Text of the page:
YouTube is a great platform for generating brand awareness and Google is continuously working on new types of audience targeting for the platform. In order to reach an audience that is in the process of making a purchase Google released “Custom Intent Audiences”. Custom Intent Audiences allow us to show ads on YouTube to people that have performed particular searches on Google. For example, if you are a health care company you could show video ads on YouTube to people that have previously searched for “sports physicals”.
Custom audiences can be very useful and in order to understand when to use a particular audience you have to compare the options against your marketing objectives. In this article we focus on the difference between In Market Audiences and Custom Intent Audiences but there are other options:
- Demographic Audiences
- Custom Affinity
- Life Events
- Remarketing Lists
- Similar Audiences
- Combined Lists (AND/OR relationships between custom audiences)
In Market Audiences & Custom Intent Audiences
Custom Intent Audiences are similar to Google’s In-Market audiences but there are a few differences. According to Google In-Market audiences target people that are in the research phase. With In-Market audiences we can target a much broader audience and generate more awareness and the options for targeting are limited to more generic categories. We also can’t tell Google what specific keywords we want to target. Shown below are some examples of In-Market audiences:
Custom Intent Audiences are similar to In-Market Audiences but Google will use our keyword data to build an audience more likely to complete a purchase. We have tested these audiences and found that we do need to carefully manage the placements of the ads and add exclusions when necessary.
How Are Custom Intent Audiences Built?
We emailed Google to ask them exactly how their algorithms build the Custom Intent Audiences and they in addition to doing the search they also have to show intent to purchase.
Quote from Our Google Rep:
“Custom Intent is like an in-market audience that has the intent and is in the market to purchase, sign up, fill out a form, etc. Just because they are researching or seem interested, doesn’t mean they have intent to do anything just yet.”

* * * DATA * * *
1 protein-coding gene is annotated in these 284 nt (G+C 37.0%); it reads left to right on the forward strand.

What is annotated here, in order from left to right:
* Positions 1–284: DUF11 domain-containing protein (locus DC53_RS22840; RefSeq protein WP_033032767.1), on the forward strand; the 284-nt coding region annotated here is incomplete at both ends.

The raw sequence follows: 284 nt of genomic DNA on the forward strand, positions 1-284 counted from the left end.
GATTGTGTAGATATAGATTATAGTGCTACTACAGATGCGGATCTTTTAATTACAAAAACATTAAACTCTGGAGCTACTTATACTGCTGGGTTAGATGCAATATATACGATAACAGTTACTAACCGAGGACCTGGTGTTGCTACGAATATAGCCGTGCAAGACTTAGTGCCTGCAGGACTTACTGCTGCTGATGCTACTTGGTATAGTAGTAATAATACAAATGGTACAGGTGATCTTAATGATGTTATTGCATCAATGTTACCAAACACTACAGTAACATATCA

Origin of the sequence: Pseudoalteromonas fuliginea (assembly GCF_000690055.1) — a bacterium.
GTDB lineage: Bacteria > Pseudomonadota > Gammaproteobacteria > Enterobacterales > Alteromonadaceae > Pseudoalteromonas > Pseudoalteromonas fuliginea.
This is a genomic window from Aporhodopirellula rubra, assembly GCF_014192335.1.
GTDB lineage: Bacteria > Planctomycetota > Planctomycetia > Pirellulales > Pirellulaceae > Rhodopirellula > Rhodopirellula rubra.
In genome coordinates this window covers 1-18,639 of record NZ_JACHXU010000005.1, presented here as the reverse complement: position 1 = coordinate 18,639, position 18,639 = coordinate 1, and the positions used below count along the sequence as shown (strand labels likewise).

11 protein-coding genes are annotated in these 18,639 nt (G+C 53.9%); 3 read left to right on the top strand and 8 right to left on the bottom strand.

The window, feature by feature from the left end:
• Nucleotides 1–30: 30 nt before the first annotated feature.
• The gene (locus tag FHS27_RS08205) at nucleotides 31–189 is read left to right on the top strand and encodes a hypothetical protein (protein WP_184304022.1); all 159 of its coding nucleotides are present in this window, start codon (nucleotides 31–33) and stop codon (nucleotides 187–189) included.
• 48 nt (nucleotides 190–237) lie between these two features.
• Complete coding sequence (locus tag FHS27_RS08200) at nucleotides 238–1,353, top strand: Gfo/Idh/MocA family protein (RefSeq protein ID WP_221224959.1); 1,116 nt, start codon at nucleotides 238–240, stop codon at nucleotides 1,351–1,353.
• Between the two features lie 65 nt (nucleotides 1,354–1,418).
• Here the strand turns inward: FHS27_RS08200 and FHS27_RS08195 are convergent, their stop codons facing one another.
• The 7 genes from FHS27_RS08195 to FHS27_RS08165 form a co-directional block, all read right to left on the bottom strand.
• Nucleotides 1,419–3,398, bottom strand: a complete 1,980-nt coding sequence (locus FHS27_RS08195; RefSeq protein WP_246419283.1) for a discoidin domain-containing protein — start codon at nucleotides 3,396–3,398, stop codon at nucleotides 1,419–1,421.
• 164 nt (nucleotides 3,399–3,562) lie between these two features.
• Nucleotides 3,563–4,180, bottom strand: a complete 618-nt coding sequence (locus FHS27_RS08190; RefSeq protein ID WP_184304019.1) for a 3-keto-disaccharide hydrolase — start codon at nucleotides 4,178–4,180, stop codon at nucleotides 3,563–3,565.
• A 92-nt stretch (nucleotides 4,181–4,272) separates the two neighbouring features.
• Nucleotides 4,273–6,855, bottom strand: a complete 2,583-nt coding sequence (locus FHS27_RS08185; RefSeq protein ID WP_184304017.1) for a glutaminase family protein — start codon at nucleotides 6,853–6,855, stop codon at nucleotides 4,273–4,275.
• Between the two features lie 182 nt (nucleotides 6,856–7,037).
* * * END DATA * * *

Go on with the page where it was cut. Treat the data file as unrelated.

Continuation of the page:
Google will not reveal exactly how their algorithms determine that someone searching a particular keyword is more likely to fill out a form or take action. They do claim to be using machine learning to help build these audiences so the only way to determine if it is useful or not is to run experiments for your business and measure the results.
Machine learning algorithms can be helpful but they still have to be carefully watched and managed. We have found that managing the placements is necessary in order to get good results.
The list of targeting options continues to grow on all digital ad platforms and what type of targeting we choose depends on your campaign objectives. Whenever a new targeting option is available it is important to test it and compare the performance against your objectives. We have found that there needs to be a careful balance between human management and machines to make campaigns perform for your business.
Sean periodically teaches as an adjunct professor on the topic of search engines and search marketing at MSU and is a member of their computer science advisory board. He completed coursework for his PhD in machine learning at MSU. He was the founder and publisher of SEMJ.org. Sean holds four engineering patents, has a B.S. in physics from the University of Washington in Seattle, and a master’s in electrical engineering from Washington State University. As president and director at metric ppc, Inc. he focuses on search marketing, internet research, and consults for large companies.